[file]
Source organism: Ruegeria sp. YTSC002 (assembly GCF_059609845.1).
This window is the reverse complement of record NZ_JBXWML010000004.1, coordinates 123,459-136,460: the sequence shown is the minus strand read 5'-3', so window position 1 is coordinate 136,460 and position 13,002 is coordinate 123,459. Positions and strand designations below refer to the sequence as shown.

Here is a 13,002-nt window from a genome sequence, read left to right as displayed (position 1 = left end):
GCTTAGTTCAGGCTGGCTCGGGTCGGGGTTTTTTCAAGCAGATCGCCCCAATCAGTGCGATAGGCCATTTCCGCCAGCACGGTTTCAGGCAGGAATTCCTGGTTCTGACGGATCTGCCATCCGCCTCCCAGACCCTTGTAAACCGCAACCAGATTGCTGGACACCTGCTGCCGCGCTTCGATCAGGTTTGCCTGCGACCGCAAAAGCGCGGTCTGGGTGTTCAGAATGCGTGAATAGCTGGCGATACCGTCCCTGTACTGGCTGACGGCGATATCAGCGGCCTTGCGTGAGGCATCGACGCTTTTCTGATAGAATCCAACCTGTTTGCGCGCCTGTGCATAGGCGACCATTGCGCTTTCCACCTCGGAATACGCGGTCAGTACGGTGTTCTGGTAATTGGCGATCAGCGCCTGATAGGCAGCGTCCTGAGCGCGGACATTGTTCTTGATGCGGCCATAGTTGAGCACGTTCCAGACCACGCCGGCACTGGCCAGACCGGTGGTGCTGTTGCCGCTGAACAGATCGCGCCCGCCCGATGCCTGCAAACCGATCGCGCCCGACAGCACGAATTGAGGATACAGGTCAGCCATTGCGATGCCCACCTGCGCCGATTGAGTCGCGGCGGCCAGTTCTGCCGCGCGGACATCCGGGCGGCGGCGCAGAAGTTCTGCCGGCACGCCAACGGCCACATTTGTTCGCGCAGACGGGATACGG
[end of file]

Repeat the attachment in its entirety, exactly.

Source organism: Ruegeria sp. YTSC002 (assembly GCF_059609845.1).
This window is the reverse complement of record NZ_JBXWML010000004.1, coordinates 123,459-136,460: the sequence shown is the minus strand read 5'-3', so window position 1 is coordinate 136,460 and position 13,002 is coordinate 123,459. Positions and strand designations below refer to the sequence as shown.

Here is a 13,002-nt window from a genome sequence, read left to right as displayed (position 1 = left end):
GCTTAGTTCAGGCTGGCTCGGGTCGGGGTTTTTTCAAGCAGATCGCCCCAATCAGTGCGATAGGCCATTTCCGCCAGCACGGTTTCAGGCAGGAATTCCTGGTTCTGACGGATCTGCCATCCGCCTCCCAGACCCTTGTAAACCGCAACCAGATTGCTGGACACCTGCTGCCGCGCTTCGATCAGGTTTGCCTGCGACCGCAAAAGCGCGGTCTGGGTGTTCAGAATGCGTGAATAGCTGGCGATACCGTCCCTGTACTGGCTGACGGCGATATCAGCGGCCTTGCGTGAGGCATCGACGCTTTTCTGATAGAATCCAACCTGTTTGCGCGCCTGTGCATAGGCGACCATTGCGCTTTCCACCTCGGAATACGCGGTCAGTACGGTGTTCTGGTAATTGGCGATCAGCGCCTGATAGGCAGCGTCCTGAGCGCGGACATTGTTCTTGATGCGGCCATAGTTGAGCACGTTCCAGACCACGCCGGCACTGGCCAGACCGGTGGTGCTGTTGCCGCTGAACAGATCGCGCCCGCCCGATGCCTGCAAACCGATCGCGCCCGACAGCACGAATTGAGGATACAGGTCAGCCATTGCGATGCCCACCTGCGCCGATTGAGTCGCGGCGGCCAGTTCTGCCGCGCGGACATCCGGGCGGCGGCGCAGAAGTTCTGCCGGCACGCCAACGGCCACATTTGTTCGCGCAGACGGGATACGG